Splayed along the eastern bank of the River Tiber, Rome’s Testaccio neighbourhood may not be rich in Caravaggio masterpieces or ochre alleyways, but it will raise you an ancient pyramid, a century-old farmer’s market and heaps of authentic cucina romana (Roman cuisine). Here’s where to find the area’s best restaurants.
Testaccio easily shuffles between past and present. The unexpected Pyramid of Cestius keeps an eternal eye on the Non-Catholic Cemetery, also the final resting place of John Keats and Percy Bysshe Shelley. The Nuovo Mercato di Testaccio, thick with veggie vendors, cheesemongers and butchers, is over a century old. Up until the 1970s, the district hosted Europe’s largest slaughterhouse, which unequivocally forged the city’s cuisine – abattoir workers brought home discarded cuts of meat (stomach lining, oxtail) that became hearty dinners.
While the former slaughterhouse has been rehabbed as a contemporary art museum, Testaccio still holds fast to its rustic roots, dishing out some of the best Roman meals in the capital. Food writers Alfonso Isinelli and Floriana Barone chime in about what the district’s food scene is like today and – most importantly – where to eat.
An institution since the 1930s, Felice a Testaccio remains a firm favourite in the district for cucina romana. Floriana Barone comes here for its cacio e pepe – a classic Roman pasta dish of tonnarelli pasta mixed with salty, brash pecorino cheese and black pepper. “Its cacio e pepe is arguably the protagonist of the whole menu,” says Barone. “The slightly porous consistency of the tonnarelli adheres beautifully to the pecorino. The pasta is also dressed and tossed live at your table.” So, what makes this cacio e pepe different from the others in the city? “It uses pecorino romano DOP, excellent parmigiano reggiano and olive oil – the two ingredients aren’t found in the classic recipe but are added to give the dish a superb intensity.”
Perched on the edge of the neighbourhood’s central square, Piazza Testaccio, Piatto Romano features a menu that resembles a checklist of must-eat dishes when in the Eternal City, including cacio e pepe, carbonara, tripe, saltimbocca alla romana, and ricotta and sour cherry tart. The restaurant also observes the unofficial Roman culinary commandment of giovedì gnocchi, which refers to the fact that gnocchi is traditionally available at local trattorias on Thursdays. Fridays, meanwhile, star seafood specials. Begin your lunch or dinner here with appetisers from the antipasti cart, which features seasonal vegetables grilled, marinated or stuffed.
While Bucatino serves Roman classics and even pizza, most people come here for the amatriciana. Strands of al dente bucatini pasta huddle in tangy tomato sauce and crispy guanciale (pork cheek). Don one of the restaurant’s bibs (you’ll need it) and dig in. While not as flashy as the amatriciana, the artichokes smashed on the grill until crispy deserve an honourable mention. Bucatino is also one of the rare restaurants in Rome that can accommodate big groups if you’re travelling in a pack.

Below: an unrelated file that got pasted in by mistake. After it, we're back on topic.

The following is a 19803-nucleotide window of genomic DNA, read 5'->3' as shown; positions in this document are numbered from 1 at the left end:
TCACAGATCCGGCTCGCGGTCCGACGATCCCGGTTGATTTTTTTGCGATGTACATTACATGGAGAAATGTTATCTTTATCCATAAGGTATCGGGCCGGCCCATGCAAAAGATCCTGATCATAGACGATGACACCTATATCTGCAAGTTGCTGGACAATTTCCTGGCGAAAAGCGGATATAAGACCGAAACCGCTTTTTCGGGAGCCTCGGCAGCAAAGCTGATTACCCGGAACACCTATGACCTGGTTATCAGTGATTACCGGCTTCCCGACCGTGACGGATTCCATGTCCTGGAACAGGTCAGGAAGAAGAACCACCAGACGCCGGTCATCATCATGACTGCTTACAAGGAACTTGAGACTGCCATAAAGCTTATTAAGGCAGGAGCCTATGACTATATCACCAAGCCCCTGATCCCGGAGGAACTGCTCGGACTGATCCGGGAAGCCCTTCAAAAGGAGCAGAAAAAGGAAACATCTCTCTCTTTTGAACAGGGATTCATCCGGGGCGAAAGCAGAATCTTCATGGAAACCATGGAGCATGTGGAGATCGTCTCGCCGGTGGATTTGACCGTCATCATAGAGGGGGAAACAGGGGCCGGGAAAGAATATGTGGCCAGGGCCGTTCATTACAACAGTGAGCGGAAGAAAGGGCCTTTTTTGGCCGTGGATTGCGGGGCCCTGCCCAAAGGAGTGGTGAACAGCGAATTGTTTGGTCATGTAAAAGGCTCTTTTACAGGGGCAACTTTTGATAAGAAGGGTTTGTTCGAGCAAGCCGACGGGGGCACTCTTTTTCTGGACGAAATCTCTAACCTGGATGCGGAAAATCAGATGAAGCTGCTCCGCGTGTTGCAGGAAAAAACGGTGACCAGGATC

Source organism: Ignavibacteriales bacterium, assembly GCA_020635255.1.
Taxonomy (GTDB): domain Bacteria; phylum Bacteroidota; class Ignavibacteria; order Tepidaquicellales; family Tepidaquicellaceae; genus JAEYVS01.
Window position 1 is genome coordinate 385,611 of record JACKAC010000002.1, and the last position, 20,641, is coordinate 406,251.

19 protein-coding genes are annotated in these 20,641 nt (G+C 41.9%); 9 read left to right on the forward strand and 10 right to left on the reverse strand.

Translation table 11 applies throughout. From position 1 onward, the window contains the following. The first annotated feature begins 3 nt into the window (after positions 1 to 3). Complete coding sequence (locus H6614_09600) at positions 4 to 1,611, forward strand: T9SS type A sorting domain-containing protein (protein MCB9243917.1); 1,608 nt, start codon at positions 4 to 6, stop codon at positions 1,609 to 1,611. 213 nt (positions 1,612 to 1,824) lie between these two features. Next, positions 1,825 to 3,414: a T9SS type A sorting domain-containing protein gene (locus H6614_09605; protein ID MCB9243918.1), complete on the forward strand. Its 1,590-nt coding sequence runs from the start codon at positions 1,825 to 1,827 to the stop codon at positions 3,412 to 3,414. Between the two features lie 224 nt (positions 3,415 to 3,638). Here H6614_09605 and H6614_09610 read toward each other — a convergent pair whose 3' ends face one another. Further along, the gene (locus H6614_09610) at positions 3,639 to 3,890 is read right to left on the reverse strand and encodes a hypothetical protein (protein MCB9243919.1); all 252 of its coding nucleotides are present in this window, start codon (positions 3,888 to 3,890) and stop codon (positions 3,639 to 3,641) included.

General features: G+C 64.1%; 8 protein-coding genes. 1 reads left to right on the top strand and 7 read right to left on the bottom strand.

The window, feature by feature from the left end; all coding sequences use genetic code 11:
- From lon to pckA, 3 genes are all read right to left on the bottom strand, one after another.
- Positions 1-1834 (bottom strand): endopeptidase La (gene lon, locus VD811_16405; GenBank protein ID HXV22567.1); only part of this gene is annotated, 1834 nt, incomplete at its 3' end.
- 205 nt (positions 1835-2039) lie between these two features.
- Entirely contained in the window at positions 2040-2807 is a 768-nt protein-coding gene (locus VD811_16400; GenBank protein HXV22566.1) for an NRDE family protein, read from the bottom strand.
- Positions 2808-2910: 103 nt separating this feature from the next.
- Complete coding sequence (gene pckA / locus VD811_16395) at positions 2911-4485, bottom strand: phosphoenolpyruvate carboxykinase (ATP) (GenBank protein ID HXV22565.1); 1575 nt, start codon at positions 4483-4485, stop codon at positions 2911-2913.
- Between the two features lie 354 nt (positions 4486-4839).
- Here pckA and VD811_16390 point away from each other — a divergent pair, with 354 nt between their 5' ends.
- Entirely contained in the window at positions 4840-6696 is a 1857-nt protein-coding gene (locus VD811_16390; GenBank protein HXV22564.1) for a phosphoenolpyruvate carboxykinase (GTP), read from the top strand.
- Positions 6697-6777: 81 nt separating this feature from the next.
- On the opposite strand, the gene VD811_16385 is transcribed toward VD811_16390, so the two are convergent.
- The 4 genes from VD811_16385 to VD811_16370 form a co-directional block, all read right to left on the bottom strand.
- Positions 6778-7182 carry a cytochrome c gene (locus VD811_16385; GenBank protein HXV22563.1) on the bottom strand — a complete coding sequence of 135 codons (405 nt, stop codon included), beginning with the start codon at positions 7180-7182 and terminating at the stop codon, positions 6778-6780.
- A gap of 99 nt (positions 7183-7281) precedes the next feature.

Straddling the districts of Testaccio and Ostiense is Trattoria Pennestri, doted on by residents and critics since its opening in 2017; it even made the prestigious Michelin Guide’s Bib Gourmand list. While the dining room proves fairly classic, dishes are shot through with seasonal ingredients and chef Tommaso Pennestri’s whimsy. Isinelli says, “His food is traditional but grafted with creative hints, like lamb coratella with lemon rind and dried ricotta or whole wheat spaghetti with roasted cherry tomatoes, bread crumbs and marjoram.” The flour-and-water gnocchetti with shrimp and smooth stracciatella cheese has become a signature dish of the restaurant.
For unfussy Roman pizza, queue up at Remo. As they are baked in heaving wood-burning ovens, Remo’s pizzas are uber crispy, defiantly thin-crusted and blackened at the edges. The menu rattles off the classics (margherita, capricciosa, diavola), but feel free to mix and match toppings. Herald the arrival of your pizza with a slew of fritti (fried appetisers), such as cod filets, courgette blossoms spiked with mozzarella and anchovies, or sausage-stuffed green olives, and wash it all down with a Peroni.
By now a street-food staple, Rome’s revered trapizzino – a triangle of pizza crust lovingly stuffed with home-made ingredients – got its start in Testaccio. Choosing what to adorn your trapizzino with can be challenging, warns Barone. “Meatballs and sauce, chicken cacciatore, braised beef cheek, eggplant parmesan and, of course, as a homage to Testaccio’s passion for offal, tongue in salsa verde – you’ll want to try them all.” While the trapizzini take centre stage, the brand’s fritti also dazzle. “Its breading is made with leftover trapizzino shells and absolutely divine – look for the tortellini supplì!” Get yours to go or take a seat at one of its newly added tables.
More subdued than Testaccio’s boisterous trattorias, Taverna Volpetti is an elegant option for a night out. Superb cured meats, cheeses and marinated vegetables come from Volpetti’s neighbouring deli to the restaurant, ending up on taglieri platters that will have you weak at the knees. While classic Roman pasta dishes are available, the kitchen also serves up more modern options, such as spaghetti with sea urchins; risotto with castelmagno cheese, beets and pears; and linguine with home-made pesto, candied cherry tomatoes and ricotta. Carnivores can try meaty dishes such as a deer rib-eye steak, smoked beef or lamb shank.
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